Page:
Most of us find cauliflower fairly user friendly- it's not too exotic, we're accustomed to seeing and using it, and I imagine many of you have your go-to cauli dishes. Let's peel back the (edible!) leaves and take a closer look at this cruciferous creation for some new inspiration.
Cauliflower is a cool weather loving staple, related to kale, cabbage and broccoli- all hail the cruciferous vegetables, nutritional heavyweights!
While most of the cauliflower heads we see are white, they actually come in different gorgeous colours- purple, orange, yellow and dayglow green.
Cauliflower florets aren't the only edible part; the leaves and stalks are great, too. While growing, the leaves act as a shade, protecting the cauliflower head, which is actually an undeveloped flower, and thereby inhibiting the production of chlorophyll which would damage the immature flower 'curd'.
Remove leaves from the cauliflower head at the base using a sharp knife, and set them aside. If you're using the cauliflower whole, in something like Spice Rubbed Whole Baked Cauliflower, leave as is. If you're making a dish requiring smaller florets, such as Roasted Garlic Cauliflower Bites, use your knife to carefully cut into smaller sections, following the natural forms of the florets. If your aim is a Cauliflower Rice or Flour, chop into floret size first, and later process down using a grater or food processor. Trim away any mildewy bits, and the tough outer fibrous layer of the large stalk; the inner core is soft and can used like a floret.
Once leaves are separated and cauliflower is chopped as desired, rinse it all under cold water to dislodge any remaining dirt or clingy green caterpillars (hey, they like it, too!). Air or pat dry with a clean cloth tea towel before using, so spices etc will stick well. And yes, the stalks and leaves are delicious and nutritious- look at it like bonus food.
If you're still haunted by pungent smells after being subjected to boiled, mushy cauliflower as an afterthought side dish, let me assure you that cauli can be absolutely delicious, and with very little extra effort required.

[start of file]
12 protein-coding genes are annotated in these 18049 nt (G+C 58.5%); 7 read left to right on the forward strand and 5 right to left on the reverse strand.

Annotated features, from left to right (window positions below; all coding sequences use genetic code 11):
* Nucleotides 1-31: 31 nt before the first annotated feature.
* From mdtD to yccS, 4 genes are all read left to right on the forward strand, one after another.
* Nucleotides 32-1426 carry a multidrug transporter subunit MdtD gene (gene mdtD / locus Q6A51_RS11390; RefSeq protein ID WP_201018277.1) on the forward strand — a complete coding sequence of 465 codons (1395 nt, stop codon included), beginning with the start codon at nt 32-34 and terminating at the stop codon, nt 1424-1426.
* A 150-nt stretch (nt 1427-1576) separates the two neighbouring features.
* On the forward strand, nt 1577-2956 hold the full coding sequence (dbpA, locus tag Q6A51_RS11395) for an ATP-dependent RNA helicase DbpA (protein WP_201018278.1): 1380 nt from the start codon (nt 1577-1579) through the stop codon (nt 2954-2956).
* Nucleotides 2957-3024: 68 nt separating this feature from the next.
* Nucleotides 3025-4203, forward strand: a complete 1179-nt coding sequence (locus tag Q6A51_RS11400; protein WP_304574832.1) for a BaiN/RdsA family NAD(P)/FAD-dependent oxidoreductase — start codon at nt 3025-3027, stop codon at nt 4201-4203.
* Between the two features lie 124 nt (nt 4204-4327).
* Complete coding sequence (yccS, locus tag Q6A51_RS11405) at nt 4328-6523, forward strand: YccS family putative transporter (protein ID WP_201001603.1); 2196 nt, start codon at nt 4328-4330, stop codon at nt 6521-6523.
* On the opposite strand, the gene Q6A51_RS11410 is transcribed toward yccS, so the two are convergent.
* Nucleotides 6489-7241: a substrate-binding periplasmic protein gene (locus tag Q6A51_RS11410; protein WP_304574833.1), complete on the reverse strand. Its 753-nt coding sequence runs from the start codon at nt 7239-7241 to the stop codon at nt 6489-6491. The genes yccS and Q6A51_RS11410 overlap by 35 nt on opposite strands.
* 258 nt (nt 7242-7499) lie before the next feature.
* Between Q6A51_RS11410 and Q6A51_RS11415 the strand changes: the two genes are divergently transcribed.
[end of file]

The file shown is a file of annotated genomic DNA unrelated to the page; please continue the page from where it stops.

Raw cauliflower is great for dipping, takes well to salads dressed in lemony, mustardy, or creamy dressings, and is awesome pickled.
-Chopped Cauliflower & Broccoli Salad w/ Sunflower Seeds and Raisins
-Cauli and Chickpea Picnic Salad w/ a Sweet Mustard Sauce
-Spicy Pickled Escabeche of Cauliflower w/ Jalapeños
-Cauliflower Florets w/ Rich Caramelised Onion Dip
-Mexican Chopped Salad w/ Lime, Coriander and Black Beans
Cooked cauliflower has endless applications. Roast it- always a winner. Bake it whole. Steam it. Toss it in the food processor and whizz until it's the texture of rice grains, then sautèe. Steam it. Grill it. Add it to creamy cheese sauces.
-Simple Curry Roasted Cauliflower Florets
-Battered and Baked Buffalo Cauliflower 'Wings'
-Moroccan Spice Rubbed Whole Baked Cauliflower
-Creamy Cauliflower Custard (see recipe archives for a Cauli Custard Topped Bake)
-Cauliflower Rice Sushi
-Blackened Cauli Mac'n'Cheese
-Cauliflower and Root Veg Mash
-Luscious Cauliflower Soup
-Cauliflower Crust Pizza w/ Pesto
-Coconut & Cauliflower Thai Curry
-Indian Spiced Cauliflower, Potato & Kale Samosas
-Miso Cauliflower & Walnut Tacos (see recipe archives)
-Roasted Cauliflower & Cashew Salad
-Easy Steamed Cauli w/ Cultured Herb Butter (see recipe archives)
-Grain Bowls with Cauliflower, Tempeh and Sautèed Green, w/ Spicy Peanut Sauce
- Cauliflower Steaks w/ Wild Mushroom Gravy
Cauliflower Leaves have a texture reminiscent of cabbage or bok choi, and make substitutes or additions to either. They're delicious roasted and can easily be tossed in with the florets.
- Crispy Roasted Cauliflower Leaves & Florets w/ Aioli
- Cabbage & Cauli Leaf Slaw
- Silky Miscellaneous Green Soup
- Chunky Borscht w/ Beetroot & Cauliflower Leaf
- Creamy Cauliflower Potato Soup Topped w/ Cauli Leaf Chips
- Cauliflower Leaf Dolmades Stuffed w/ Lemony Rice & Dates
Wrap unwashed whole cauliflower in a reusable cloth bag and store in your refrigerator. A head of cauliflower should last in the fridge for about a week, and shopped florets about 4 days. You can also freeze it: blanch cauli in boiling water and then plunge into ice water. Drain and put into freezer friendly containers.
Have questions about cauliflower or another unknown vegetable from your box?
Need inspiration for something new to do with the tried-and-true? Made one of the shared recipes? Let us know! Message or tag @streamsideorganics and @nakedcakesandwholefoods
Created by Elena Keir of Naked Cakes and Wholefoods